Comments

  1. I have always had the fear of drinking alone. Maybe it is because I like drinking and the way it makes me feel and the thought of drinking alone crosses that “line”. I live in Boston and a woman drinking alone even has more connotations especially in a bar. Once in a while I will but something just holds me back. It has to be an especially bad day or else I just drink at home where no one can see me.

  2. Jen – thank you for this perspective! I have to admit, I didn’t think of what it must be like for a woman siting alone at a bar when I first wrote this piece. It sounds like it is indeed a different experience. I am curious to hear from other people (both male and female) who have had a solo drink and if men are equally worried of connotations and what those might be…

  3. wellokaythen says:

    Our society tends to pathologize anything that you do alone. Think about what the word “loner” conjures up in people’s minds. (I remember a graduation speech in which the speaker told us in the audience that if you want to be successful, you have to be outgoing. Excuse me?) Combine that with the puritanical obsession with the evils of alcohol and our mania for seeing addiction everywhere, and we’re now supposed to see drinking alone as a sign that you are a suicidal alcoholic in a shame spiral.

    If you spend a lot of time alone by choice, and you enjoy doing things mindfully in solitude, then I don’t see why drinking should be any different.

    Now, if you’re really gregarious and outgoing about everything else in your life but consume alcohol out of sight of anyone else, then that could be sign that something troubling is going on. But, sitting by yourself in a bar drinking is nothing to be ashamed of by itself.

    (Of course, if this is what you do for breakfast, I can see some cause for concern…..)

  4. Being a born loner a nice bottle of good Scotch and some soft jazz make for great relaxing time alone.

  5. “Our society tends to pathologize anything that you do alone.”

    So true. A woman eating or drinking alone either has something wrong with her or really just wants to be hit on. A man masturbating is socially and sexually inept. A woman walking alone is just trying to put herself in danger. The person dancing alone on the dance floor is crazy.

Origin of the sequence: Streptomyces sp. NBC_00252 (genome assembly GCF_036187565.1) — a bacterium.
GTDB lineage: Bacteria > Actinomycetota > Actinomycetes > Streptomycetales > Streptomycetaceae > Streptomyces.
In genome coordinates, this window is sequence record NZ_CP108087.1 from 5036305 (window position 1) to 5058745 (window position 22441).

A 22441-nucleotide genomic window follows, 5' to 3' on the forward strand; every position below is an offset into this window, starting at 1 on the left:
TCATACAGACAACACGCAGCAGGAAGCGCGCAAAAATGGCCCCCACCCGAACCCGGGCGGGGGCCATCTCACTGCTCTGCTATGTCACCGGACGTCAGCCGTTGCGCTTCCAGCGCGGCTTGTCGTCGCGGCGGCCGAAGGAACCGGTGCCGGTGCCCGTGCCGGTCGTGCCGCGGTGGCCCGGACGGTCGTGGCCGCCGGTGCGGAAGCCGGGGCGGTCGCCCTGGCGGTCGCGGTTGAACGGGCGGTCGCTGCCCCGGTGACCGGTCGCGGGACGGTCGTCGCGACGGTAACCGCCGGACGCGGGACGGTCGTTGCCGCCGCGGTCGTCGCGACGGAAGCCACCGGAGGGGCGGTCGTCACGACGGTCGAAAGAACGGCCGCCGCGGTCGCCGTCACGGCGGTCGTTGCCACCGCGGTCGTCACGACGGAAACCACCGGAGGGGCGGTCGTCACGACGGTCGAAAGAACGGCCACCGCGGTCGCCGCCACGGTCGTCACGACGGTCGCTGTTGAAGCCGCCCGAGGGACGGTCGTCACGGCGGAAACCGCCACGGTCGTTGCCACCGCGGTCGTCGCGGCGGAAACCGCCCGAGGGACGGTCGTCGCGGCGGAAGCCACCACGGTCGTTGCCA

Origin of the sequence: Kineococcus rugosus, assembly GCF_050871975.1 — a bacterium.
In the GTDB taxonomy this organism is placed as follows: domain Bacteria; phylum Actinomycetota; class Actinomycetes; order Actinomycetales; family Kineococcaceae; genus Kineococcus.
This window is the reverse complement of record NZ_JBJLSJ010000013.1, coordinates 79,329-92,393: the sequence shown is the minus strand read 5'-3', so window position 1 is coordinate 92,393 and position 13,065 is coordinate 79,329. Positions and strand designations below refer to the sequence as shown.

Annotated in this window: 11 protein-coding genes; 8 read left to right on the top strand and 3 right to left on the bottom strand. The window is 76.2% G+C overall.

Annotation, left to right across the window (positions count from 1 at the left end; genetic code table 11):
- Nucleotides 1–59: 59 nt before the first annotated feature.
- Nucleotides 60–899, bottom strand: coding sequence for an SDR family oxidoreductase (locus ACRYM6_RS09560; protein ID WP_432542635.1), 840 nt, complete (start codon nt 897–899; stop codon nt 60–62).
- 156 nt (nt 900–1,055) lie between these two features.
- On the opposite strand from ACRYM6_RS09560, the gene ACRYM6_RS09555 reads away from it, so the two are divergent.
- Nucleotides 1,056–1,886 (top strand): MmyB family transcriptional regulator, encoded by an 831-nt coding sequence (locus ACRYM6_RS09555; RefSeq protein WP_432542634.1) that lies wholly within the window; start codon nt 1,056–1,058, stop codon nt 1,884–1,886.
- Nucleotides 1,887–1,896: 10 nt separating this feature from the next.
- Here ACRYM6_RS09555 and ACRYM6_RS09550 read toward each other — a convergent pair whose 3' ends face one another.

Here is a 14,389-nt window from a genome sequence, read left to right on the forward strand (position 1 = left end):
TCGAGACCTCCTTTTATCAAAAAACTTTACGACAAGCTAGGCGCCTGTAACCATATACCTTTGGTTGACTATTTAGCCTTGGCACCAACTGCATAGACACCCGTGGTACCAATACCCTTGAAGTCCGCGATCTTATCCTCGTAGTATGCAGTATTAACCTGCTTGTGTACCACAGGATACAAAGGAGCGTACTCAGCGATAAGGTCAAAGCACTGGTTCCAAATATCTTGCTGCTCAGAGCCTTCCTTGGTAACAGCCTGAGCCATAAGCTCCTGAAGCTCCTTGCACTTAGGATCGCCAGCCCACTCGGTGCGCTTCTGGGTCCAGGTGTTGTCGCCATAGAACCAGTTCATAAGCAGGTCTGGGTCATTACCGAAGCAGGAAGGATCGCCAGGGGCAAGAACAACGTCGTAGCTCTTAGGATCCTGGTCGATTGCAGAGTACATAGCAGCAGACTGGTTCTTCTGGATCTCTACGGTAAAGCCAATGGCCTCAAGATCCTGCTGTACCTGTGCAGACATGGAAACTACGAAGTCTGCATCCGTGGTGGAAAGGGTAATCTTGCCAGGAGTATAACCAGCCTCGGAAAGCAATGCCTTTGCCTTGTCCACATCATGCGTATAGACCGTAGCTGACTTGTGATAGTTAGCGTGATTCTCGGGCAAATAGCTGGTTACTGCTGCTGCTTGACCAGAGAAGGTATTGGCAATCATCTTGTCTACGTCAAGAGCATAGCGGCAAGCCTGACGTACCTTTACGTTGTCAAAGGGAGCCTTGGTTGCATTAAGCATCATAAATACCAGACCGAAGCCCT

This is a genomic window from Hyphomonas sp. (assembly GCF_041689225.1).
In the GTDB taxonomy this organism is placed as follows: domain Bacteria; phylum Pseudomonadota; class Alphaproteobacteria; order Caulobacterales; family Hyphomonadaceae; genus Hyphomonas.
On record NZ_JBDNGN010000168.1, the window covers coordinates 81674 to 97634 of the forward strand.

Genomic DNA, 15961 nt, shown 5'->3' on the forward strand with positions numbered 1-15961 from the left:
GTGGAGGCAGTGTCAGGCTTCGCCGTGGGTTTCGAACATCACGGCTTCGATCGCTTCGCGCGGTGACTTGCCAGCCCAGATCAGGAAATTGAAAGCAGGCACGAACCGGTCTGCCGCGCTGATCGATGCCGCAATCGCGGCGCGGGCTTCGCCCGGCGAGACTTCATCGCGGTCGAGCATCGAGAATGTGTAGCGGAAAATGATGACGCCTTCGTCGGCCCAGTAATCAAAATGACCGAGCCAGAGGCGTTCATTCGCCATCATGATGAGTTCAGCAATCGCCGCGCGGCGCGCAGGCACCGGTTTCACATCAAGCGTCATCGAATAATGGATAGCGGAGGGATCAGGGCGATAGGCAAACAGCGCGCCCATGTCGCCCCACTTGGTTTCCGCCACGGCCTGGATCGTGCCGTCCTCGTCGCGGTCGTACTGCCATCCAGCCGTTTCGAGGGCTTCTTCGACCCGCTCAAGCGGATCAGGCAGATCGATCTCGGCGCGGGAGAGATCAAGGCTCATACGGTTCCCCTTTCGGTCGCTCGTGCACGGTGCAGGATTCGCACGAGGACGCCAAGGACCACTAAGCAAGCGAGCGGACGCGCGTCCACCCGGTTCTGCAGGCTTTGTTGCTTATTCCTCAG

6. You know, there are easily recognizable distinctions that could cause one to worry – say drinking a full bottle of wine or whiskey to oneself in an early afternoon would make me wonder. But – when I come home from work and the house is quiet, and I have a 3-ounce serving of cognac while I read something that I have an interest in outside of my work – that is special.

    And while I may have another while waiting for my partner to arrive home – once dinner gets going there is less of an emphasis upon the drink and more on the doing.

    I am okay having a 3-4 ounce sip on my own, and for some reason it does feel special.

  7. i find no one seems to know what to do with a woman having a drink alone. there is something about enjoying a good cocktail with one’s own thoughts. :)

  8. Kei-Won-Tia says:

    I feel like I’m in the company of friends and comrades when I say that I like to experience my life through the calming and analytical perspective of my own mind. Pondering, contemplating, having passing thoughts of memories and realizations.. just breathing in everything around me. And I, as a woman, find few things more peaceful than a quiet drink alone. On any particularly busy day, you might find me sitting alone at the bar of a local restaurant, with a reuben and a disaronno on the rocks.

    I’m not sure what the connotations may be about a woman drinking alone, but I greatly enjoy the experience. Without being bothered, my existence is made known. I am here; I live.. I feel in control, regardless of my day, because sitting there, alone, drinking alone, eating alone, as not a single word passes my lips .. I am where I want to be and I am doing what I want to be doing.